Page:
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Arizona immigration law has roots in California border turmoil

Turbulent events in California nearly two decades ago have helped create the conditions for the current backlash against illegal immigrants in Arizona.

Senate Bill 1070, the controversial law just approved in Arizona, has its roots in the anti-illegal immigrant movement that swept through California during the recession of the early 1990s and the border controls that were instituted on the California-Mexico border in response to it.

Photo by Omar BárcenaA section of border fence in Mexicali, Mexico.

Those controls dramatically reduced border crossings on the California stretch of the border – and helped transform the Arizona border into the favored crossing point, fueling the backlash against illegal immigrants in that state today. 

What is happening in Arizona underscores the interconnectedness of the border, and how immigration reforms often have unintended -- and long delayed -- consequences.

In the early 1990s, nearly half of all migrants apprehended by the U.S. Border Patrol across the entire 2,200-mile U.S.-Mexico border were being picked up in a 14-mile stretch of the California border near San Diego, running from the Otay Mountains through San Ysidro to Imperial Beach on the Pacific Ocean.

Descriptions of the scene on the California border at that time resemble those on the Arizona border today.

"Illegal border crossers overran the horse ranches of the rustic Tijuana River valley and the residential streets in the city of Imperial Beach," former LA Times reporter Ken Ellingwood wrote in his book "Hard Line: Life and Death on the U.S.-Mexico Border." "Imperial Beach had become the immigration equivalent of Three Mile Island, a disaster of legendary lawlessness, and, as a result, a handy rhetorical backdrop for Republican and Demcorats alike to decry a border out of control."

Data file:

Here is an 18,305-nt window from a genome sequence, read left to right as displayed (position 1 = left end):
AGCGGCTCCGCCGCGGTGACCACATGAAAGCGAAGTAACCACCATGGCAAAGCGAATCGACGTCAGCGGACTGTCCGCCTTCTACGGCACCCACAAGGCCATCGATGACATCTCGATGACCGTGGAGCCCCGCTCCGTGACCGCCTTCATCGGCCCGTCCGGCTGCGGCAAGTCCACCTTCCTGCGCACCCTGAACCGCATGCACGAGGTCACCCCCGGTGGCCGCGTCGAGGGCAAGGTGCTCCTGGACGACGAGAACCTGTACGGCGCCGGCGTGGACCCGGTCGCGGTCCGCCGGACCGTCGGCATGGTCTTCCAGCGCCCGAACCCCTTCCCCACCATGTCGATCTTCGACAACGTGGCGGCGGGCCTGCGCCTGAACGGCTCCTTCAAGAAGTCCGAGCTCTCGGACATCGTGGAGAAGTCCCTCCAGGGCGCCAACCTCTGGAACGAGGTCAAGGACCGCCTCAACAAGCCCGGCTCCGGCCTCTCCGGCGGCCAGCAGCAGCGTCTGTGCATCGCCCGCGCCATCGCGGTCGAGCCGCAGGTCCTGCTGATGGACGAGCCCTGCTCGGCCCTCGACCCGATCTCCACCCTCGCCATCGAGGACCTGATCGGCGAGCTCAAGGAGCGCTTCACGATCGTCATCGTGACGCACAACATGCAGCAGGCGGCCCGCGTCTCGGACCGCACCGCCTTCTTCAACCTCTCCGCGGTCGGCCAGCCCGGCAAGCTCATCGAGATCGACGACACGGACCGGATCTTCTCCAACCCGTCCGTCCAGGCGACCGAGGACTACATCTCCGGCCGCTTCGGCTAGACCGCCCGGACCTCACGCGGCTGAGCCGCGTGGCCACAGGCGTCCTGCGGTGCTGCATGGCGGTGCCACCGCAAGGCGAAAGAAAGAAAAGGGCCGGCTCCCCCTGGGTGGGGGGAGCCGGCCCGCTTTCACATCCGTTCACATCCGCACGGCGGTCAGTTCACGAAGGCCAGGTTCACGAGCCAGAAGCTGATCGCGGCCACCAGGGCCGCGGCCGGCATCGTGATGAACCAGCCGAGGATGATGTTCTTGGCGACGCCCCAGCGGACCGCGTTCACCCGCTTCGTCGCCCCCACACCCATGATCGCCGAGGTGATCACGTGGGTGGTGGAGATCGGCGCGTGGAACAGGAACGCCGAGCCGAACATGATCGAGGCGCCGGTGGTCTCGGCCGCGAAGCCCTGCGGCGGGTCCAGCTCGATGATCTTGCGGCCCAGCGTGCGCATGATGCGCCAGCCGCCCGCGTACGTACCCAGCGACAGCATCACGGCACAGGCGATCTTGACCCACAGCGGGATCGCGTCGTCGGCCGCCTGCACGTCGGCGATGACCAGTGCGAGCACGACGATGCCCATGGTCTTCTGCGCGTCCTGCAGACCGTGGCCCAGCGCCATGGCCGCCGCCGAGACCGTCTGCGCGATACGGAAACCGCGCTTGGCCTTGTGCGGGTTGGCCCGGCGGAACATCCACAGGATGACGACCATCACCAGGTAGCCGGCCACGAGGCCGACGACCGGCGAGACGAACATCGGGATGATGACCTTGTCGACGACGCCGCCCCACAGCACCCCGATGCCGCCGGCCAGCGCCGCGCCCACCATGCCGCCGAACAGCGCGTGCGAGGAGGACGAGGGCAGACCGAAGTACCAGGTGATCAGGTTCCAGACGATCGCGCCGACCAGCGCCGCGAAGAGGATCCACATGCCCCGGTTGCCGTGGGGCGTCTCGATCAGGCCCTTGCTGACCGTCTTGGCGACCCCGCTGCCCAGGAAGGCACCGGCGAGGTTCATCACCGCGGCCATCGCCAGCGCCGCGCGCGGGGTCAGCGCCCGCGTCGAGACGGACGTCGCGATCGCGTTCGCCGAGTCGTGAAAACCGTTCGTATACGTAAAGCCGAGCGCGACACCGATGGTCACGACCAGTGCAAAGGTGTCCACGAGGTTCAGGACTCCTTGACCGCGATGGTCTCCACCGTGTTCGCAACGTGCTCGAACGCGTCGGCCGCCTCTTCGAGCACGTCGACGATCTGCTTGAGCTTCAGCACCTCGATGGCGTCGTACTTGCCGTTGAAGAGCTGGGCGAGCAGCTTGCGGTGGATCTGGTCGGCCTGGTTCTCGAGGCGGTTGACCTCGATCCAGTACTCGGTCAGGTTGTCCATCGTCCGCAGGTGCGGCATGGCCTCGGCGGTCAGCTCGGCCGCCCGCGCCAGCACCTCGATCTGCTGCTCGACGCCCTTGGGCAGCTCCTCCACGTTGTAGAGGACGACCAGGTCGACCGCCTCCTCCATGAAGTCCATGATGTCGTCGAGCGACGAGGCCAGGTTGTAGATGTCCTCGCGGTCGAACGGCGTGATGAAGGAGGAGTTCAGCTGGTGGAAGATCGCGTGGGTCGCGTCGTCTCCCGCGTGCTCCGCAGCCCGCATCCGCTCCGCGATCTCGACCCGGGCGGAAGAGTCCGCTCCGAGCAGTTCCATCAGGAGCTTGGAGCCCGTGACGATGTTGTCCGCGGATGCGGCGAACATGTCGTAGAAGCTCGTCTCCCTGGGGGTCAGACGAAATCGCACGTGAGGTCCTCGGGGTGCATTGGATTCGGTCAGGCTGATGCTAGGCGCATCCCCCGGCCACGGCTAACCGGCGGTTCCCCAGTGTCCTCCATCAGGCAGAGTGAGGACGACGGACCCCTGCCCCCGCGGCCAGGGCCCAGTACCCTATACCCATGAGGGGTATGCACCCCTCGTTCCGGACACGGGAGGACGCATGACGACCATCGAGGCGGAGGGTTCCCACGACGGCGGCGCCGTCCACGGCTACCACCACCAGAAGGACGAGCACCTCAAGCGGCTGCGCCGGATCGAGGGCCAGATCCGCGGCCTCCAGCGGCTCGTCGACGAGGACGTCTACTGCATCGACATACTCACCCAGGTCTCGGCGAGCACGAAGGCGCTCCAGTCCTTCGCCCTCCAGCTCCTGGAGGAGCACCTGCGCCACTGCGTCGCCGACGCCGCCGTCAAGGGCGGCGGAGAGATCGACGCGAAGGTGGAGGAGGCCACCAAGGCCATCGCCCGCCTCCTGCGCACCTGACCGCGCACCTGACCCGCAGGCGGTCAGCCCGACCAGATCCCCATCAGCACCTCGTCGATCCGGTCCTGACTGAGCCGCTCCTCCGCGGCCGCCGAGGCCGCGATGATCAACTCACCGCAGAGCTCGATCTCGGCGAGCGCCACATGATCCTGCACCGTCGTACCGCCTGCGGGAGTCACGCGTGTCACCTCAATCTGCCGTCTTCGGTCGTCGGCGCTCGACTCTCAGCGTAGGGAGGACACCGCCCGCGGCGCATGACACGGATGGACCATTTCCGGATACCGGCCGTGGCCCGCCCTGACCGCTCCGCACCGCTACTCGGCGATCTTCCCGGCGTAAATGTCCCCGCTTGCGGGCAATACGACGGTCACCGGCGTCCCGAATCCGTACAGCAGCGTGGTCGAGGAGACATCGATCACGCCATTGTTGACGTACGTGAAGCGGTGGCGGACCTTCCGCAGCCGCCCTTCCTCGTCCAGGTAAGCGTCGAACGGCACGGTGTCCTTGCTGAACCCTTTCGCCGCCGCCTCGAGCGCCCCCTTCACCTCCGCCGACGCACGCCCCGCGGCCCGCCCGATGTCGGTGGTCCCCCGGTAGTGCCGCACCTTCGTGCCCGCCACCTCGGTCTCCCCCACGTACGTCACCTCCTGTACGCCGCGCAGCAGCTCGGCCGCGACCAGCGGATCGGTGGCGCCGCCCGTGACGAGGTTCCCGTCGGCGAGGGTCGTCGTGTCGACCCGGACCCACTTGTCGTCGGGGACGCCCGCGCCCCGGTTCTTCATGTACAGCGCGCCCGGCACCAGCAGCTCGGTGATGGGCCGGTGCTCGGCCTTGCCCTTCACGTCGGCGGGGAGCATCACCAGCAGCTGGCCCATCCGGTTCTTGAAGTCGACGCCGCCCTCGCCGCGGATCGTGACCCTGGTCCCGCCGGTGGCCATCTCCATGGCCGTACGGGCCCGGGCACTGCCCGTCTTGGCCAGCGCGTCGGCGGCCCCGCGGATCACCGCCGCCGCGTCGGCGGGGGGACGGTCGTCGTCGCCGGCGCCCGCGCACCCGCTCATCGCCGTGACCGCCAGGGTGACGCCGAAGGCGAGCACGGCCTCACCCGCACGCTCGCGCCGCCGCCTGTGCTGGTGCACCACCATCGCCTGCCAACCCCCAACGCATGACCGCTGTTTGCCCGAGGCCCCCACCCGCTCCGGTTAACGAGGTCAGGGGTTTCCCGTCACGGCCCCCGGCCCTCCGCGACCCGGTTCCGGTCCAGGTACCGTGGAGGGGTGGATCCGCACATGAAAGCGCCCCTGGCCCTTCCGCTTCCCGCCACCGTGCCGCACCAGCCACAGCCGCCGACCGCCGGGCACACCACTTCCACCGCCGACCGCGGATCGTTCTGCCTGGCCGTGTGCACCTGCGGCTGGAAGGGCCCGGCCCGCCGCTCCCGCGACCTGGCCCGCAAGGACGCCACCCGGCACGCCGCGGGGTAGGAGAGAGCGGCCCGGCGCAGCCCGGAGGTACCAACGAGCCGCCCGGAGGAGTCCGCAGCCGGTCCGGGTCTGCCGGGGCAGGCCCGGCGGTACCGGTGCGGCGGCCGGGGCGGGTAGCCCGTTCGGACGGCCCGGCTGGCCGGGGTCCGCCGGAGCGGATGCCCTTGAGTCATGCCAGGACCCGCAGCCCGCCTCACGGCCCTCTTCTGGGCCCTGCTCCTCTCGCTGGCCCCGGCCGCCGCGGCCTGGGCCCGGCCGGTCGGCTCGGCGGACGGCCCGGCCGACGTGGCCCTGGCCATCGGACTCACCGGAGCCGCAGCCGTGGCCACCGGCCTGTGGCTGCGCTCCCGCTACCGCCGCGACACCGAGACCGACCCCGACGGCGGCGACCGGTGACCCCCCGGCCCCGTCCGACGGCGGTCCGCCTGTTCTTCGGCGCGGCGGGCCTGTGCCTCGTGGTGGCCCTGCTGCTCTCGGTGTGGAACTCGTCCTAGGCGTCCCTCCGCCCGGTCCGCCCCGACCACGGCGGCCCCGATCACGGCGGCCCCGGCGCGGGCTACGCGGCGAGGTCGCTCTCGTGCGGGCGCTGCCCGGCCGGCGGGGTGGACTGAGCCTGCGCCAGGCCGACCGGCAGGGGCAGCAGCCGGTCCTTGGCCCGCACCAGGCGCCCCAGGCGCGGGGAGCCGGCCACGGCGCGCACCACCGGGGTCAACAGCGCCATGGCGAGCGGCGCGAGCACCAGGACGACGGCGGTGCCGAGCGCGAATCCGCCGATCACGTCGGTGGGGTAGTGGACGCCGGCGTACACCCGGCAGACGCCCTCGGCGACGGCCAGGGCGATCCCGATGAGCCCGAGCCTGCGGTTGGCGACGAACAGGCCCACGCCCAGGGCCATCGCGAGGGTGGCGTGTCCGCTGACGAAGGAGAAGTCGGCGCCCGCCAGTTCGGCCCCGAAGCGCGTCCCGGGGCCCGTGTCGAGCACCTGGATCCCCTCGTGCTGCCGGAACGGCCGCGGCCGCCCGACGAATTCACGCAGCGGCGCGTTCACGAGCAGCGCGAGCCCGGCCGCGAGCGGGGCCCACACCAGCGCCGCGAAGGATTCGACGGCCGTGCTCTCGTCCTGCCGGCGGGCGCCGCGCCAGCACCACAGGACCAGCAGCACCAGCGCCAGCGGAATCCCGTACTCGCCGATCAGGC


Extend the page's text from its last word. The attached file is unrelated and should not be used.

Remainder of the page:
"Throughout the 1980's and early 90's the 14-mile stretch of border in San Diego was hostile, violent, and out of control," wrote Glynn Custred, an emeritus professor of anthropology at CSU East Bay.  "Crowds would gather on the Tijuana side and pelt border-patrol agents with rocks ...almost daily thousands of Mexicans would gather on the U.S. side, then dash forward en masse in what were known as banzai runs."

At the time, then-Gov. Pete Wilson was facing a tough re-election fight, and the movement to pass Proposition 187, the initiative intended to strip illegal immigrants of a range of public benefits, was gathering strength. Wilson seized on the immigration issue and used it successfully to turn around what was widely viewed as a losing campaign.

He sent an open letter to President Bill Clinton demanding that the federal government reimburse California to cover the costs of services provided to illegal immigrants – and had the state file two lawsuits seeking $2.3 billion in federal funds to cover those costs. He proposed a constitutional amendment to deny citizenship to children of illegal immigrants.

In response, in October 1994, one month before California voters voted on Prop. 187, the Clinton administration implemented Operation Gatekeeper in the San Diego sector of the border.  The goal, according to then-Attorney General Janet Reno and Immigration and Naturalization Service Commissioner Doris Meissner, was “prevention through deterrence” – to make it “so difficult and so costly to enter this country illegally that fewer individuals even try.”

It was based on a successful initiative, Operation Hold the Line, introduced a year earlier on the Rio Grande near El Paso. In a single year – 1992 to 1993 – apprehensions in El Paso had dropped from 285,781 to 79,688 would-be crossers.

On the San Diego sector of the border, the Army Corps of Engineers erected a fence made of steel mats used for landing pads during the Vietnam War, The Border Patrol force quadrupled.  Lights, sensors and other surveillance equipment made the border far more difficult to cross than at any time in its history.

Administration officials reasoned that the new controls would make it far more difficult for migrants to cross into California and instead would push them into more hazardous desert terrain further East, where they would be easier to spot and apprehend.  They also reckoned that fewer migrants would attempt to cross in the more dangerous sections of the border.

They were wrong. The flow did move eastwards – but migrants were not discouraged. In Arizona, isolated towns on the edge of the Sonoran Desert  were transformed into major migration crossing points – crowded with massive reinforcements of Border Patrol agents, outfitted with surveillance and other equipment like those installed on the California border on one side and Texas on the other.